As the nation marks a year since the first Covid-19 lockdown began, Wokingham Borough Council continues to lead the way in its response to the pandemic as well as planning for recovery.
Among the recent innovations, the council has set up a contact system to phone each new positive case within the Borough to offer help and support during self-isolation.
Advice is given on the financial aid available and practical support for those having to self-isolate.
Wokingham Borough Council is also working with GPs to help deliver the vaccine programme with staff and buildings.
Supporting GPs through successful rollout
Representatives from the authority meet GPs every week to discuss how we will deliver vaccinations ahead.
In addition, the council has set up three community Lateral Flow Test centres for asymptomatic people who have to leave their homes for work and have now launched mobile lateral flow testing services, with the first at Asda in Lower Earley and Aldi in Wokingham Town Centre. Others will follow.
Cllr Charles Margetts, executive member for adult social care and public health, said: “The vaccine roll-out has gone well but we know we will be living with Covid-19 for a long time and we need to keep up our fast-paced, collaborative response with the community, GPs, local businesses, schools, the voluntary sector and other partners.
“The number of people taking rapid tests in the community is increasing and we are providing more and more opportunities for people to get those tests – and we are also providing the support to people who test positive and have to self-isolate. This is still a vital tool in combating the spread.”
Mental and physical health focus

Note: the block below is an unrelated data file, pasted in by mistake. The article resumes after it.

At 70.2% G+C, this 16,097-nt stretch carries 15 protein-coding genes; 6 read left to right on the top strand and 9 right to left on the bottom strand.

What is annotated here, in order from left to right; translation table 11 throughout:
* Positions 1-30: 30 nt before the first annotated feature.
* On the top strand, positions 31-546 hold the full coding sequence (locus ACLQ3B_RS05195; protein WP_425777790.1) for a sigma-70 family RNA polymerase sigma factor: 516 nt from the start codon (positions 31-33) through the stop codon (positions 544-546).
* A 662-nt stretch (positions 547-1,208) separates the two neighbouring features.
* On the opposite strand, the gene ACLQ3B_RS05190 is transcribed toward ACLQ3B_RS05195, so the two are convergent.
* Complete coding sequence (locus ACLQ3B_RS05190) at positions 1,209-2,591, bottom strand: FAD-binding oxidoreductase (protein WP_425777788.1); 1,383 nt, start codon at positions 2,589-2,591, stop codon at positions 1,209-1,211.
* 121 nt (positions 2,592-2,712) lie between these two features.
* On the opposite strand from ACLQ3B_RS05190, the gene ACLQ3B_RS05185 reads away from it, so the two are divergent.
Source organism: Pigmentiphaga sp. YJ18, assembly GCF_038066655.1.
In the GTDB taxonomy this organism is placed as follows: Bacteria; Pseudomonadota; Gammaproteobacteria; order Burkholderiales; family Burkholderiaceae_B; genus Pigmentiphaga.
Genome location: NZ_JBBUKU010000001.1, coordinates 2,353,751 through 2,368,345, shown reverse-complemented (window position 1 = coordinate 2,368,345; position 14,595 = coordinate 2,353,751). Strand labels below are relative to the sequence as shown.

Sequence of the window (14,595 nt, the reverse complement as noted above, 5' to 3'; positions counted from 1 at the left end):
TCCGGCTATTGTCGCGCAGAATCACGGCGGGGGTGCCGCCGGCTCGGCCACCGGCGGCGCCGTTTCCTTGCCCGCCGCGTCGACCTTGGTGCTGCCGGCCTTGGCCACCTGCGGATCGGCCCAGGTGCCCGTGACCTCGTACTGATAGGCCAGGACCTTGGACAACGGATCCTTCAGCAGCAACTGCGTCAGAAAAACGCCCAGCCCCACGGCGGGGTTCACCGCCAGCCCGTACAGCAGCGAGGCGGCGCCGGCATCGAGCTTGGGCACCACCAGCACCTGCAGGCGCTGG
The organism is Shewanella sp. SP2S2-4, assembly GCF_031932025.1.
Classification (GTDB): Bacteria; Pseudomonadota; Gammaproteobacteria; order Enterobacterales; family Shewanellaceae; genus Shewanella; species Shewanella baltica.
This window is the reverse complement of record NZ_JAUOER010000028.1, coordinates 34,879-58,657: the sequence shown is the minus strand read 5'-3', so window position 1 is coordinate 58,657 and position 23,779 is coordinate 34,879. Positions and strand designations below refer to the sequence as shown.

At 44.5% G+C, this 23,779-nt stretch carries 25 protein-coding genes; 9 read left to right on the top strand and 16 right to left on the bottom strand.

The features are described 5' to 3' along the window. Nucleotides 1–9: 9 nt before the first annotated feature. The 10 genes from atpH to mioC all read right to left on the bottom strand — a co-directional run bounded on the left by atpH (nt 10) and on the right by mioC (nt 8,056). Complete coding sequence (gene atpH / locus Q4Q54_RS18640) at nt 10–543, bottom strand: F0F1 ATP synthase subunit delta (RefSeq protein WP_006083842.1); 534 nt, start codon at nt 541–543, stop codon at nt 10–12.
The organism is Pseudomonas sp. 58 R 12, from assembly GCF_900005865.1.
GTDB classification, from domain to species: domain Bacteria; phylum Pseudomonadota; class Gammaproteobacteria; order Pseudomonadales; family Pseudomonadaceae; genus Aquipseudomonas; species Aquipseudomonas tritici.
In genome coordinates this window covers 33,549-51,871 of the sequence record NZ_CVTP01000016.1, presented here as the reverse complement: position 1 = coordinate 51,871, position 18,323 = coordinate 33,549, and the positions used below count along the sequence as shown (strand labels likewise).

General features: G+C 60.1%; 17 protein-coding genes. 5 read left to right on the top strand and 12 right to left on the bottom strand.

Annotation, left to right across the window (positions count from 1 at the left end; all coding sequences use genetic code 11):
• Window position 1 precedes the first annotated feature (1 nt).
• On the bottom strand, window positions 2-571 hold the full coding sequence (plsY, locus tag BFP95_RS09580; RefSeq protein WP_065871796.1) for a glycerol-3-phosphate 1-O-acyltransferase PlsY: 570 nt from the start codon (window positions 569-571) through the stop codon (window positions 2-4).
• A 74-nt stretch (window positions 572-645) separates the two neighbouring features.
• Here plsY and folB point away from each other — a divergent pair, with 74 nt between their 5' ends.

As well as the ongoing response to Covid-19, the borough council is planning for recovery, with a particular focus on residents’ mental and physical health.
Cllr Margetts added: “During the pandemic many of our residents had to shield in their own homes and this has led to a loss of confidence to go outside. To help with this, we have launched a ‘Moving with Confidence’ project which will see council sport and leisure staff going to residents’ home provide mobility exercises.
“This will help with physical fitness but also confidence to be mobile again. We are currently supporting 40 residents who have been referred by voluntary sector organisations at present and are open to more.
“We are also very aware of the strain the pandemic has put on our residents and are taking steps to deal with this.
“We are therefore launching a new mental health service with MIND to support residents who have been affected by Covid-19 as well as others. MIND will start their service next month and expect to support 1,200 residents every year.
“They will also work in the community with our GPs to provide expertise to assist our residents where needed. The model they will operate in Wokingham borough has been used very successfully in Oxfordshire and we have bought the start date of this work forward to cover the need caused by the pandemic.”
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